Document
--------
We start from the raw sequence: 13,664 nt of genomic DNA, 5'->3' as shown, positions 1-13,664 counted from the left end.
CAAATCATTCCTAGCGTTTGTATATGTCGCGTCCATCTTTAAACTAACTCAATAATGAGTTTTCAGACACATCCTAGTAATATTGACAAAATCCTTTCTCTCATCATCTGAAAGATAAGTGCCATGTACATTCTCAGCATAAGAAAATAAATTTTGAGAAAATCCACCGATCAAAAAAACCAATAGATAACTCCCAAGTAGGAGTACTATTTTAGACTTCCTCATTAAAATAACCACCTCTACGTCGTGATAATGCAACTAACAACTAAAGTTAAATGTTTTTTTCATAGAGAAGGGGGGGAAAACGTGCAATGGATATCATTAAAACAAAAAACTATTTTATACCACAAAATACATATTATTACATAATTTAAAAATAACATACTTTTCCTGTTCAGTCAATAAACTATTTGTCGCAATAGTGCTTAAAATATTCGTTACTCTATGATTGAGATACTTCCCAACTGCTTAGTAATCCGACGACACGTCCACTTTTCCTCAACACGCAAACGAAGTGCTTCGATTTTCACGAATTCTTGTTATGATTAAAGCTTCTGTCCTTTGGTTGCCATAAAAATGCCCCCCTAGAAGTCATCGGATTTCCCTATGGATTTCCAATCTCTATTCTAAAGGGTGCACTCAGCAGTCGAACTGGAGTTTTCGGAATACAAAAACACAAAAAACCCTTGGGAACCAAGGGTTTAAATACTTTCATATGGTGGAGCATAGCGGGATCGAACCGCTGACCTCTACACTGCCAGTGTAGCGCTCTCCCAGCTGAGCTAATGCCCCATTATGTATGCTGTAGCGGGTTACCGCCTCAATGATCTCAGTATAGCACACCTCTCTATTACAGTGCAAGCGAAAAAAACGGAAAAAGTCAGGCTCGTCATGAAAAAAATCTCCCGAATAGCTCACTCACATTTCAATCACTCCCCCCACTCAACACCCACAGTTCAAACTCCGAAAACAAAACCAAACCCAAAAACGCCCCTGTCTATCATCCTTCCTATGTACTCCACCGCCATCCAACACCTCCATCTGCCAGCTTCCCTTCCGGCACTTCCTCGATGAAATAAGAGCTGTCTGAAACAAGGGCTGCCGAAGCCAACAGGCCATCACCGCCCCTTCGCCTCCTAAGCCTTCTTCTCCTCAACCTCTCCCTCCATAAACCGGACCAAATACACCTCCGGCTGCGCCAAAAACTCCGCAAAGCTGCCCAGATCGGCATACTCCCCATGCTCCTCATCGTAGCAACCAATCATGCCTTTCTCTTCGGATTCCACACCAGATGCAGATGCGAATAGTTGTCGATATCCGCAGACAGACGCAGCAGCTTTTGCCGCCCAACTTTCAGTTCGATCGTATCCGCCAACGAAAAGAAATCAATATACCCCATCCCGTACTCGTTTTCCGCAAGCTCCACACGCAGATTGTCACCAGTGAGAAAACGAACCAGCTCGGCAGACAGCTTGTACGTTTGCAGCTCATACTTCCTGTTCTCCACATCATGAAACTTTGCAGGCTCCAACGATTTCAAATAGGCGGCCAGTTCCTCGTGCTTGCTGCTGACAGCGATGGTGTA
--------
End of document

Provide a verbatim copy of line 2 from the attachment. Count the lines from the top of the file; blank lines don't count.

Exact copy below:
CAAATCATTCCTAGCGTTTGTATATGTCGCGTCCATCTTTAAACTAACTCAATAATGAGTTTTCAGACACATCCTAGTAATATTGACAAAATCCTTTCTCTCATCATCTGAAAGATAAGTGCCATGTACATTCTCAGCATAAGAAAATAAATTTTGAGAAAATCCACCGATCAAAAAAACCAATAGATAACTCCCAAGTAGGAGTACTATTTTAGACTTCCTCATTAAAATAACCACCTCTACGTCGTGATAATGCAACTAACAACTAAAGTTAAATGTTTTTTTCATAGAGAAGGGGGGGAAAACGTGCAATGGATATCATTAAAACAAAAAACTATTTTATACCACAAAATACATATTATTACATAATTTAAAAATAACATACTTTTCCTGTTCAGTCAATAAACTATTTGTCGCAATAGTGCTTAAAATATTCGTTACTCTATGATTGAGATACTTCCCAACTGCTTAGTAATCCGACGACACGTCCACTTTTCCTCAACACGCAAACGAAGTGCTTCGATTTTCACGAATTCTTGTTATGATTAAAGCTTCTGTCCTTTGGTTGCCATAAAAATGCCCCCCTAGAAGTCATCGGATTTCCCTATGGATTTCCAATCTCTATTCTAAAGGGTGCACTCAGCAGTCGAACTGGAGTTTTCGGAATACAAAAACACAAAAAACCCTTGGGAACCAAGGGTTTAAATACTTTCATATGGTGGAGCATAGCGGGATCGAACCGCTGACCTCTACACTGCCAGTGTAGCGCTCTCCCAGCTGAGCTAATGCCCCATTATGTATGCTGTAGCGGGTTACCGCCTCAATGATCTCAGTATAGCACACCTCTCTATTACAGTGCAAGCGAAAAAAACGGAAAAAGTCAGGCTCGTCATGAAAAAAATCTCCCGAATAGCTCACTCACATTTCAATCACTCCCCCCACTCAACACCCACAGTTCAAACTCCGAAAACAAAACCAAACCCAAAAACGCCCCTGTCTATCATCCTTCCTATGTACTCCACCGCCATCCAACACCTCCATCTGCCAGCTTCCCTTCCGGCACTTCCTCGATGAAATAAGAGCTGTCTGAAACAAGGGCTGCCGAAGCCAACAGGCCATCACCGCCCCTTCGCCTCCTAAGCCTTCTTCTCCTCAACCTCTCCCTCCATAAACCGGACCAAATACACCTCCGGCTGCGCCAAAAACTCCGCAAAGCTGCCCAGATCGGCATACTCCCCATGCTCCTCATCGTAGCAACCAATCATGCCTTTCTCTTCGGATTCCACACCAGATGCAGATGCGAATAGTTGTCGATATCCGCAGACAGACGCAGCAGCTTTTGCCGCCCAACTTTCAGTTCGATCGTATCCGCCAACGAAAAGAAATCAATATACCCCATCCCGTACTCGTTTTCCGCAAGCTCCACACGCAGATTGTCACCAGTGAGAAAACGAACCAGCTCGGCAGACAGCTTGTACGTTTGCAGCTCATACTTCCTGTTCTCCACATCATGAAACTTTGCAGGCTCCAACGATTTCAAATAGGCGGCCAGTTCCTCGTGCTTGCTGCTGACAGCGATGGTGTA